Bates v. Jim Walter Resources, Inc.Annotate this Case
418 So. 2d 903 (1982)
Joann BATES v. JIM WALTER RESOURCES, INC.
Supreme Court of Alabama.
August 27, 1982.
*904 Jack Drake of Drake, Knowles & Pierce, Tuscaloosa, for appellant.
Stephen E. Brown of Bradley, Arant, Rose & White, Birmingham, for appellee.
Plaintiff, Joann Bates, appeals from a summary judgment granted in favor of defendant, Jim Walter Resources, Inc. (JWR), for breach of an oral employment contract. As found by the trial court, the substantive and material facts in the present case are entirely undisputed. Bates was offered and accepted a job with JWR in January, 1981. The alleged employment contract between Bates and JWR was oral and specified no particular term, period, or duration of employment. Bates quit her job as a dental hygienist following her acceptance of the job with JWR, but before February 2, 1981, her scheduled employment date with JWR. Prior to February 2, 1981, Bates, along with other new hirees, was informed that her scheduled employment date with JWR would be delayed until February 9, 1981, due to the fact that the required mine training class had not been filled.
On February 4, 1981, between the time that Bates quit her job as a dental hygienist and her newly scheduled date of employment with JWR, economic conditions caused JWR to institute an austerity program, which included a hiring freeze. Prior to her scheduled date of employment with JWR, Bates, along with other new hirees, was notified of the hiring freeze and of the fact that her scheduled employment with JWR was being terminated as a result thereof.
*905 On September 23, 1981, in the Circuit Court of Tuscaloosa County, Bates filed her complaint against JWR, seeking monetary damages for breach of contract. In its answer, JWR, among other defenses, denied that any binding contract existed between Bates and JWR, and in the alternative, affirmatively stated that to the extent any employment contract existed between Bates and JWR, that contract was terminable at the will of either party.
Following the taking of depositions, both parties moved for summary judgment, alleging that no dispute existed as to the material facts in this cause and that a judgment was appropriate as a matter of law. The Circuit Court of Tuscaloosa County granted JWR's motion for summary judgment. We affirm.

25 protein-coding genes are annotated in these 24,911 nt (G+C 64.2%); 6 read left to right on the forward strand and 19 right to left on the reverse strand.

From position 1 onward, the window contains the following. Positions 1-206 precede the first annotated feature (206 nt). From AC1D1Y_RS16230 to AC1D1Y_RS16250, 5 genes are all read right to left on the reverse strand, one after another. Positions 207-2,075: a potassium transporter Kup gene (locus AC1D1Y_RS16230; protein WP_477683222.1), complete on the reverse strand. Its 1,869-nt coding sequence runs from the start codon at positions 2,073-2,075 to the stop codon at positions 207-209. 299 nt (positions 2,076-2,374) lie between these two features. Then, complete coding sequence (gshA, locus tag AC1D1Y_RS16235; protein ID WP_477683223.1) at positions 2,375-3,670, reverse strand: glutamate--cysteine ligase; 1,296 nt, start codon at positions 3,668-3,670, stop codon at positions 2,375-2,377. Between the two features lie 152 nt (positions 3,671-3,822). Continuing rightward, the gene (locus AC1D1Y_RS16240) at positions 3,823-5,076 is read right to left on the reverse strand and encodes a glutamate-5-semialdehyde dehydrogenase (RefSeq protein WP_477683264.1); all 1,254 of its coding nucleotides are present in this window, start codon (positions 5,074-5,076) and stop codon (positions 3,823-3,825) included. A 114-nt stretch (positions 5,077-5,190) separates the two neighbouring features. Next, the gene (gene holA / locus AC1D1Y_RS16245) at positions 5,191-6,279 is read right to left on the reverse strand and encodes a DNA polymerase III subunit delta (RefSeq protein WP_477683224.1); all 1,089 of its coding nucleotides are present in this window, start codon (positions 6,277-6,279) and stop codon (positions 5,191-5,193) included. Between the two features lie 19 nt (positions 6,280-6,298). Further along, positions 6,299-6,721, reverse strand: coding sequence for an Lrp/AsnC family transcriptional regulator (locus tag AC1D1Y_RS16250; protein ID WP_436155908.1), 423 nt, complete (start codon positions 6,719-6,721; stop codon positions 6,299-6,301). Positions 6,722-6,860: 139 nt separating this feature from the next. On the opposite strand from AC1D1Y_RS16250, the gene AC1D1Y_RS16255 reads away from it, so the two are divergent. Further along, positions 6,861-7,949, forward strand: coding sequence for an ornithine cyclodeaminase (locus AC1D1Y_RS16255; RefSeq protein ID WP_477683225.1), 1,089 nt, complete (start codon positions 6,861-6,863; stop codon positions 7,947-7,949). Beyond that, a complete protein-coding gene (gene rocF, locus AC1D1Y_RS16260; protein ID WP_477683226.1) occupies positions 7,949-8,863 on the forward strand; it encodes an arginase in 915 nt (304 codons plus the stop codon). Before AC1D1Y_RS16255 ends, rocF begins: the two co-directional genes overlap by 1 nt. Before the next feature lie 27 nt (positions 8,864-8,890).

Two issues are raised on appeal:(1) Whether the principle of promissory or equitable estoppel creates a contract between Bates and JWR, which JWR breached by terminating or delaying Bates's employment prior to her scheduled employment date; (2) Whether the employment at will doctrine applies to the present cause.
We will address the issue of promissory estoppel first. Bates contends that the principle of promissory or equitable estoppel creates a binding contract between Bates and JWR which JWR breached by terminating Bates's employment. In this cause, it is undisputed that no representations and/or promises whatsoever were made to Bates regarding the term, duration or length of employment. Thus, although equitable estoppel might transform an otherwise non-binding agreement into a legally binding contract, this Court has held that the principle of promissory or equitable estoppel cannot be utilized to create primary contractual liability where none would otherwise exist. Equitable Life Assur. Soc. v. Langford, 234 Ala. 681, 176 So. 609 (1937); Home Ins. Co. of N.Y. v. Campbell Motor Co., 227 Ala. 499, 150 So. 486 (1933); Gordon v. Old Republic Life Ins. Co., 354 So. 2d 13 (Ala.Civ.App.1977). Likewise, in Ivey v. Dixon Investment Co., 283 Ala. 590, 219 So. 2d 639 (1969), this Court stated, "[A]n estoppel cannot operate to create binding effect against a party under circumstances which would not sustain a contract if one had been made" (283 Ala. at 594, 219 So.2d 639). If there was no contract out of which a cause of action could arise, one may not by the theory of waiver or estoppel be prevented from so pleading. St. Paul Fire and Marine Ins. Co. v. Air Comfort Engineers, Inc., 47 Ala.App. 301, 253 So. 2d 525 (1971). Therefore, the trial court was clearly correct in holding that the principle of equitable estoppel could not be utilized in the present case to create a term, period, or duration in the alleged employment contract between Bates and JWR where it was undisputed that the alleged agreement between the parties contained no such term, period, or duration.